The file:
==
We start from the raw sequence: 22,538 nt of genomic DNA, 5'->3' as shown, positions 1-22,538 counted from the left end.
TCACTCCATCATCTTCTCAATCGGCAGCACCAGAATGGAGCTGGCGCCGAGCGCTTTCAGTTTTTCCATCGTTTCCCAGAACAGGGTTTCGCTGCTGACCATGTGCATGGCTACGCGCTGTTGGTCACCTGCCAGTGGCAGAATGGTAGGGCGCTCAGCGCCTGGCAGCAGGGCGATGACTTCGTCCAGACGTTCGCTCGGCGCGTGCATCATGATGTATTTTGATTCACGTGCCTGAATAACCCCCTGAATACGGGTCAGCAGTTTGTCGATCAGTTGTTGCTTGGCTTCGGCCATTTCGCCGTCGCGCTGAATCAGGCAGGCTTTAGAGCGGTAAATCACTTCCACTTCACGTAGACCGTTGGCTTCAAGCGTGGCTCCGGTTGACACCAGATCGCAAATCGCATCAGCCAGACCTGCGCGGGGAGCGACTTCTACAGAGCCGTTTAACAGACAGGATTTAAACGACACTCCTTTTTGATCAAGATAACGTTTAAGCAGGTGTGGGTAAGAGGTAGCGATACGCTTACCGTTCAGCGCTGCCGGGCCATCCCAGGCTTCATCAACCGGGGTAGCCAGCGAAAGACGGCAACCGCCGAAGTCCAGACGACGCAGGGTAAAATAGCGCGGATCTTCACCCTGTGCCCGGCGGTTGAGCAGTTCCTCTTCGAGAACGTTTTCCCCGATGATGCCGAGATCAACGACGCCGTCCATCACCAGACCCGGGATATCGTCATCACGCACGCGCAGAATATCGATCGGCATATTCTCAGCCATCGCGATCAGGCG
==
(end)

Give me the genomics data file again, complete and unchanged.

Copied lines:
We start from the raw sequence: 22,538 nt of genomic DNA, 5'->3' as shown, positions 1-22,538 counted from the left end.
TCACTCCATCATCTTCTCAATCGGCAGCACCAGAATGGAGCTGGCGCCGAGCGCTTTCAGTTTTTCCATCGTTTCCCAGAACAGGGTTTCGCTGCTGACCATGTGCATGGCTACGCGCTGTTGGTCACCTGCCAGTGGCAGAATGGTAGGGCGCTCAGCGCCTGGCAGCAGGGCGATGACTTCGTCCAGACGTTCGCTCGGCGCGTGCATCATGATGTATTTTGATTCACGTGCCTGAATAACCCCCTGAATACGGGTCAGCAGTTTGTCGATCAGTTGTTGCTTGGCTTCGGCCATTTCGCCGTCGCGCTGAATCAGGCAGGCTTTAGAGCGGTAAATCACTTCCACTTCACGTAGACCGTTGGCTTCAAGCGTGGCTCCGGTTGACACCAGATCGCAAATCGCATCAGCCAGACCTGCGCGGGGAGCGACTTCTACAGAGCCGTTTAACAGACAGGATTTAAACGACACTCCTTTTTGATCAAGATAACGTTTAAGCAGGTGTGGGTAAGAGGTAGCGATACGCTTACCGTTCAGCGCTGCCGGGCCATCCCAGGCTTCATCAACCGGGGTAGCCAGCGAAAGACGGCAACCGCCGAAGTCCAGACGACGCAGGGTAAAATAGCGCGGATCTTCACCCTGTGCCCGGCGGTTGAGCAGTTCCTCTTCGAGAACGTTTTCCCCGATGATGCCGAGATCAACGACGCCGTCCATCACCAGACCCGGGATATCGTCATCACGCACGCGCAGAATATCGATCGGCATATTCTCAGCCATCGCGATCAGGCG